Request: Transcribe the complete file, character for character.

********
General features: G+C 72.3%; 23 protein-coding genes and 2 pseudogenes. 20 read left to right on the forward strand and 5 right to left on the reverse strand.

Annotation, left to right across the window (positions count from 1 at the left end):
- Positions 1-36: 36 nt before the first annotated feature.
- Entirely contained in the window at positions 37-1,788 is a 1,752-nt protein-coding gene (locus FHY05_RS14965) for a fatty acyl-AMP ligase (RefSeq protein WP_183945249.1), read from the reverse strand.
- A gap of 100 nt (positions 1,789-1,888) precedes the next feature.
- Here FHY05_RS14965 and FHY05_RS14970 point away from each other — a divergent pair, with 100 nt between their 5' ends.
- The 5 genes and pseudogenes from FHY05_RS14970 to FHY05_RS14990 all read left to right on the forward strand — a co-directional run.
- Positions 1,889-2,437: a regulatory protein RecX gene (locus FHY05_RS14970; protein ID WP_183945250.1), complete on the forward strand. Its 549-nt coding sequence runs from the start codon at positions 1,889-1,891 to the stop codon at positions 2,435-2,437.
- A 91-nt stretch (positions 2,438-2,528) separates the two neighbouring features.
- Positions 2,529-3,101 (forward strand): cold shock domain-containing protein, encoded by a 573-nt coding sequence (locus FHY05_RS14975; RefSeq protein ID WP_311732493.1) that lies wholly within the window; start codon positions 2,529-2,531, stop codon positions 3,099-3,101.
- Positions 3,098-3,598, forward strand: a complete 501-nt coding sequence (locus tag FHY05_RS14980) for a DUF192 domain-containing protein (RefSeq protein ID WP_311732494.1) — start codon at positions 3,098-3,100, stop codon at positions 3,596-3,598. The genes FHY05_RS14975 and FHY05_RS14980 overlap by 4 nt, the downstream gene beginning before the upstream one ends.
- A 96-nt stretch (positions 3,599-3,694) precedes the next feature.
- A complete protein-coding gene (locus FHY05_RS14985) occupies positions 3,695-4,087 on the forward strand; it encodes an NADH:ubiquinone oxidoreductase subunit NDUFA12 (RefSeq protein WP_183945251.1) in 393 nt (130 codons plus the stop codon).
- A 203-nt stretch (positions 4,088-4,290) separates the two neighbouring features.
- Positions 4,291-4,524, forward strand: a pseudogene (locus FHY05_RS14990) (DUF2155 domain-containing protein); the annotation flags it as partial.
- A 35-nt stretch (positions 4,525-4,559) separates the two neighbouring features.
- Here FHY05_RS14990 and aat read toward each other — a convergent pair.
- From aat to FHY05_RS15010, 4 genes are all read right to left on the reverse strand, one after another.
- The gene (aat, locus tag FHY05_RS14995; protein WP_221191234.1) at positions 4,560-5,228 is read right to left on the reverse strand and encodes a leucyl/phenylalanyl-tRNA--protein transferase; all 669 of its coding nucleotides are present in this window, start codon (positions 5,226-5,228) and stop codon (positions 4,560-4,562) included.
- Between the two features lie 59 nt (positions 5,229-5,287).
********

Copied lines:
General features: G+C 72.3%; 23 protein-coding genes and 2 pseudogenes. 20 read left to right on the forward strand and 5 right to left on the reverse strand.

Annotation, left to right across the window (positions count from 1 at the left end):
- Positions 1-36: 36 nt before the first annotated feature.
- Entirely contained in the window at positions 37-1,788 is a 1,752-nt protein-coding gene (locus FHY05_RS14965) for a fatty acyl-AMP ligase (RefSeq protein WP_183945249.1), read from the reverse strand.
- A gap of 100 nt (positions 1,789-1,888) precedes the next feature.
- Here FHY05_RS14965 and FHY05_RS14970 point away from each other — a divergent pair, with 100 nt between their 5' ends.
- The 5 genes and pseudogenes from FHY05_RS14970 to FHY05_RS14990 all read left to right on the forward strand — a co-directional run.
- Positions 1,889-2,437: a regulatory protein RecX gene (locus FHY05_RS14970; protein ID WP_183945250.1), complete on the forward strand. Its 549-nt coding sequence runs from the start codon at positions 1,889-1,891 to the stop codon at positions 2,435-2,437.
- A 91-nt stretch (positions 2,438-2,528) separates the two neighbouring features.
- Positions 2,529-3,101 (forward strand): cold shock domain-containing protein, encoded by a 573-nt coding sequence (locus FHY05_RS14975; RefSeq protein ID WP_311732493.1) that lies wholly within the window; start codon positions 2,529-2,531, stop codon positions 3,099-3,101.
- Positions 3,098-3,598, forward strand: a complete 501-nt coding sequence (locus tag FHY05_RS14980) for a DUF192 domain-containing protein (RefSeq protein ID WP_311732494.1) — start codon at positions 3,098-3,100, stop codon at positions 3,596-3,598. The genes FHY05_RS14975 and FHY05_RS14980 overlap by 4 nt, the downstream gene beginning before the upstream one ends.
- A 96-nt stretch (positions 3,599-3,694) precedes the next feature.
- A complete protein-coding gene (locus FHY05_RS14985) occupies positions 3,695-4,087 on the forward strand; it encodes an NADH:ubiquinone oxidoreductase subunit NDUFA12 (RefSeq protein WP_183945251.1) in 393 nt (130 codons plus the stop codon).
- A 203-nt stretch (positions 4,088-4,290) separates the two neighbouring features.
- Positions 4,291-4,524, forward strand: a pseudogene (locus FHY05_RS14990) (DUF2155 domain-containing protein); the annotation flags it as partial.
- A 35-nt stretch (positions 4,525-4,559) separates the two neighbouring features.
- Here FHY05_RS14990 and aat read toward each other — a convergent pair.
- From aat to FHY05_RS15010, 4 genes are all read right to left on the reverse strand, one after another.
- The gene (aat, locus tag FHY05_RS14995; protein WP_221191234.1) at positions 4,560-5,228 is read right to left on the reverse strand and encodes a leucyl/phenylalanyl-tRNA--protein transferase; all 669 of its coding nucleotides are present in this window, start codon (positions 5,226-5,228) and stop codon (positions 4,560-4,562) included.
- Between the two features lie 59 nt (positions 5,229-5,287).